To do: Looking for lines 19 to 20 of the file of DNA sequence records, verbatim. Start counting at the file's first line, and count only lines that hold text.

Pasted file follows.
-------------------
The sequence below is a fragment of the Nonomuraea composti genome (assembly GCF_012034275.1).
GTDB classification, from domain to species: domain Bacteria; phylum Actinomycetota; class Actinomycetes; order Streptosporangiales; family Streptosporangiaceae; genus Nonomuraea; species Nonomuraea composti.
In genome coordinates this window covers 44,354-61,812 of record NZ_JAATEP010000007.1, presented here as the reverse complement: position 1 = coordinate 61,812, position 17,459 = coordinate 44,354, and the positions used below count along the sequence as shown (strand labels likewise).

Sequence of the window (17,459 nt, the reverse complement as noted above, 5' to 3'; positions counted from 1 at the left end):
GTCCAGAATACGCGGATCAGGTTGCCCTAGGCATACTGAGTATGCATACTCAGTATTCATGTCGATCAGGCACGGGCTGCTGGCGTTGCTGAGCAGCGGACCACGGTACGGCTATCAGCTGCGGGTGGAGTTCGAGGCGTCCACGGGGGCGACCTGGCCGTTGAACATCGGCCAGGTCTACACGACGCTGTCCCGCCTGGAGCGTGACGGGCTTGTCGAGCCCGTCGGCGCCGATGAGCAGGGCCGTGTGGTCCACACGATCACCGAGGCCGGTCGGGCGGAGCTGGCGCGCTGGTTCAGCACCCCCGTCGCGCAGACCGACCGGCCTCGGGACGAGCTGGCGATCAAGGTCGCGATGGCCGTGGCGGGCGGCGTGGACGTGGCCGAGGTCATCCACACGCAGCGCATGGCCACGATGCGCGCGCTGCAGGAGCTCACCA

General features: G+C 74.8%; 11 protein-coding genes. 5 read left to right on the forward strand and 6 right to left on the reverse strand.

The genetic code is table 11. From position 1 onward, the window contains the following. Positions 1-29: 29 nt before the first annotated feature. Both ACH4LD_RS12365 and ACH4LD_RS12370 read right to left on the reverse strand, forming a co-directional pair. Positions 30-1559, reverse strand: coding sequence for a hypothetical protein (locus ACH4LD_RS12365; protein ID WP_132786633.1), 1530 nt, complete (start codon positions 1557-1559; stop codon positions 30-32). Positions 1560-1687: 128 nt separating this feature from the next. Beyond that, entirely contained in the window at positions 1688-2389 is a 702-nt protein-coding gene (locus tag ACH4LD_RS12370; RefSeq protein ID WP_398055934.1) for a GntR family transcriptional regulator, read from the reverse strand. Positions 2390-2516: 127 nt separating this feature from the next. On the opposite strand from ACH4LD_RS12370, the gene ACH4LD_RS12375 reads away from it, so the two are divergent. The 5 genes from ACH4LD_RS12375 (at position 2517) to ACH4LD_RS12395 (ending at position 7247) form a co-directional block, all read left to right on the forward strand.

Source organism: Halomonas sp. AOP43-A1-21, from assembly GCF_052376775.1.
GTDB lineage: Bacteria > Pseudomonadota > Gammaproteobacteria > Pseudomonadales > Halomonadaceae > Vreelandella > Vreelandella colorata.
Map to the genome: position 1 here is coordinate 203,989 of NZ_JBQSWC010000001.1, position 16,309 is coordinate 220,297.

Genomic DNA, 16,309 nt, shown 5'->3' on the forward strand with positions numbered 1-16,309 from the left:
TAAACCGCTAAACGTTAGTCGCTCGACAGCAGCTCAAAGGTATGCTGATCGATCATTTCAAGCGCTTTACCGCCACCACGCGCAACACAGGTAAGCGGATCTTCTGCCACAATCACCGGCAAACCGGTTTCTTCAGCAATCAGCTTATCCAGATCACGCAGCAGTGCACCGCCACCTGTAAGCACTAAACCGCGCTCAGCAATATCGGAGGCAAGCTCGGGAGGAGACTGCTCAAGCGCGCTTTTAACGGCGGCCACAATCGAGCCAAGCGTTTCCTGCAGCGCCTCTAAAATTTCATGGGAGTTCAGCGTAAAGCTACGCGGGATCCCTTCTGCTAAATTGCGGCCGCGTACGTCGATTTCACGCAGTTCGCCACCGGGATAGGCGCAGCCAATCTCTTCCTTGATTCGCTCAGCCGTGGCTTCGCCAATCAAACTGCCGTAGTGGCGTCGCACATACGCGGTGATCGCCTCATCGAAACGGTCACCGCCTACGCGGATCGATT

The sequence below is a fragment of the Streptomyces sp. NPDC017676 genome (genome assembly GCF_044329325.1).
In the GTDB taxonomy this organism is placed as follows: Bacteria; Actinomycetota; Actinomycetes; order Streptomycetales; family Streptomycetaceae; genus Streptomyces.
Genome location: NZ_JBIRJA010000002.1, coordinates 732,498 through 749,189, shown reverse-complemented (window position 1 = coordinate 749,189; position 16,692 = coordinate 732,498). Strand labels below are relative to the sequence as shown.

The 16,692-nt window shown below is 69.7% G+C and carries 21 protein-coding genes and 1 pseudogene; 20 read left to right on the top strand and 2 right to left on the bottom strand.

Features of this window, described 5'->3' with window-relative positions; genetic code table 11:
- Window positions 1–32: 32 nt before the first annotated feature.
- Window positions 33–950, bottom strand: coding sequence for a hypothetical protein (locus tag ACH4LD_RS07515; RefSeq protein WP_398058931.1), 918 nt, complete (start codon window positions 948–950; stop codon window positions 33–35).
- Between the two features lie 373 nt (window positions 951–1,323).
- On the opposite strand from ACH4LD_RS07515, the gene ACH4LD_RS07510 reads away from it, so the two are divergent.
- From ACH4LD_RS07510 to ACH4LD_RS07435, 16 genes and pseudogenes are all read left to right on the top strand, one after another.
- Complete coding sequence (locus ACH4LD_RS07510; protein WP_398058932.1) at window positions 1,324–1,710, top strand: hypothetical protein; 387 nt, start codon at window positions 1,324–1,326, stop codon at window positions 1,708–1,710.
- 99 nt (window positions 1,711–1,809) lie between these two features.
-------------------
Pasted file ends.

- Window positions 33–950, bottom strand: coding sequence for a hypothetical protein (locus tag ACH4LD_RS07515; RefSeq protein WP_398058931.1), 918 nt, complete (start codon window positions 948–950; stop codon window positions 33–35).
- Between the two features lie 373 nt (window positions 951–1,323).